You may want to remove the information in the header lines if they are at the top of the file. These header lines may start with a hash tag #, meaning they are not part of the raw data, just informational stuff. Once you have removed the header lines, the data should look something like this.
There should be a small number of columns and a long number of rows, 500,000 to over 1 million. You should see the rsid# (or SNP id #), what human chromosome it is found on, the nucleotide position of the SNP, and your 2 variants at each SNP. One on each chromosome. One from Mom and one from Dad.
When you open the file in a spreadsheet program it may look like this.
How to lookup SNPs in SNPedia.
Go to: SNPedia at this web address: https://www.snpedia.com (I am not affiliated with SNPedia in any way). Search for the word Cannabis (or anything else you may be interested in)
These are the current records (12-12-2020) or RS-ID numbers in SNPedia that mention Cannabis. If you can’t focus in on the relationship of that SNP to cannabis, do a search with the SNP RSID# and the word Cannabis at the same time (or anything else). Some SNPs have a lot of info, others don’t. On many SNP description pages on the upper right, you will see the nucleotides that are important in different traits (A,A; A,G;G,G, etc) for that SNP. Here is a good example: Rs4680
Click through any SNP record in SNPedia to learn about that SNP. Then search your raw data file for each SNP. Your particular raw data file may not have all SNPs. Some may be missing. Different companies may provide different or conflicting results. Be careful of upper or lower case. On the right hand side of each SNP record in SNPedia there are also many links to other public databases that have information about that SNP such as dbSNP, ClinGen, etc. Endless hours of fun.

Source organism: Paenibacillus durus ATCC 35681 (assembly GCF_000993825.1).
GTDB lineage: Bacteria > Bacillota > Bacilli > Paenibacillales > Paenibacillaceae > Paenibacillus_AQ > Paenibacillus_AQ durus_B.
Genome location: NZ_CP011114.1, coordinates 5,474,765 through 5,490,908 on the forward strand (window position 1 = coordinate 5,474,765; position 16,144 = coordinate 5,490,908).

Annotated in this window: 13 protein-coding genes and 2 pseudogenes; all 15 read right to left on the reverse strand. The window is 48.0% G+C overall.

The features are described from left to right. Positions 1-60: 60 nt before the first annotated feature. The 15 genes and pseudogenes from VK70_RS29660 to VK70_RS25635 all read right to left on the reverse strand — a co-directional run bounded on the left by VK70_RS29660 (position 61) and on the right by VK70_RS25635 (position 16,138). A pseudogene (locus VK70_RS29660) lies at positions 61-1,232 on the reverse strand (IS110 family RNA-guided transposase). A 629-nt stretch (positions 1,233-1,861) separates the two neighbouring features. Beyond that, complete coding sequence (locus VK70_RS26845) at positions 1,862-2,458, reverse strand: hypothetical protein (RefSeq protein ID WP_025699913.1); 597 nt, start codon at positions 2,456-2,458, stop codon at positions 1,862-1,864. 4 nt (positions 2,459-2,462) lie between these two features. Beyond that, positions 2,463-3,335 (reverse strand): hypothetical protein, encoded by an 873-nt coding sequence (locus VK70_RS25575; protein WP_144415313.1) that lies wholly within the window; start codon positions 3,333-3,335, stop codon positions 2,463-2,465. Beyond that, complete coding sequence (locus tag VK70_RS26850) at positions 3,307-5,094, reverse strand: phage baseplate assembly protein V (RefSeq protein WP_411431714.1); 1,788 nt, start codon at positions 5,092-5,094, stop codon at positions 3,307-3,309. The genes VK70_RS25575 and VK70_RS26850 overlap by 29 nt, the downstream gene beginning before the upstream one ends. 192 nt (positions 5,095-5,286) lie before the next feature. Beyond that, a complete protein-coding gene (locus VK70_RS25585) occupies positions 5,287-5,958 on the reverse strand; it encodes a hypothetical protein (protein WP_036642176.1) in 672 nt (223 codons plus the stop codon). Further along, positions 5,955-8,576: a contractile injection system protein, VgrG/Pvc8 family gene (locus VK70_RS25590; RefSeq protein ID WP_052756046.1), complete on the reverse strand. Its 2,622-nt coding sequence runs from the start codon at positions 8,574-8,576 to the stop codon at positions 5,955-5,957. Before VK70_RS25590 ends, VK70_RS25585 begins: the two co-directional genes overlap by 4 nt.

Copy any important RS# in SNPedia, go to your prepared EXCEL file of raw data, highlight the column of RSIDs. Hit CTRL F, to activate the search or find window. Search for that individual RS#. Look in the Allele1 and Allele2 column for your allele types. That is what is in your DNA for that SNP. Such as A,A or C,C, or T,G, etc.etc. There may be ambiguity codes such as I, or other letters rather than the standard A,T,C,G.
Be careful to match the RS# exactly. Some smaller RS#s may be contained in a larger one; such as rs6277 is contained within rs627705, they are two different SNPs. Then go to SNPedia and search for that SNP. Read the record in SNPedia for each SNP you are interested in. Read about what nucleotide A, T, C or G may be associated with different traits. Remember that certain traits may also be modified by other SNPs you may carry.
IMPORTANT: In almost all cases, the large majority of SNPs are not useful in determining that you will get a disorder or a disease. They are more likely to be relevant to predispositions to certain traits. Most SNPs are neutral or of unknown function. Something more to think about rather than something to act on.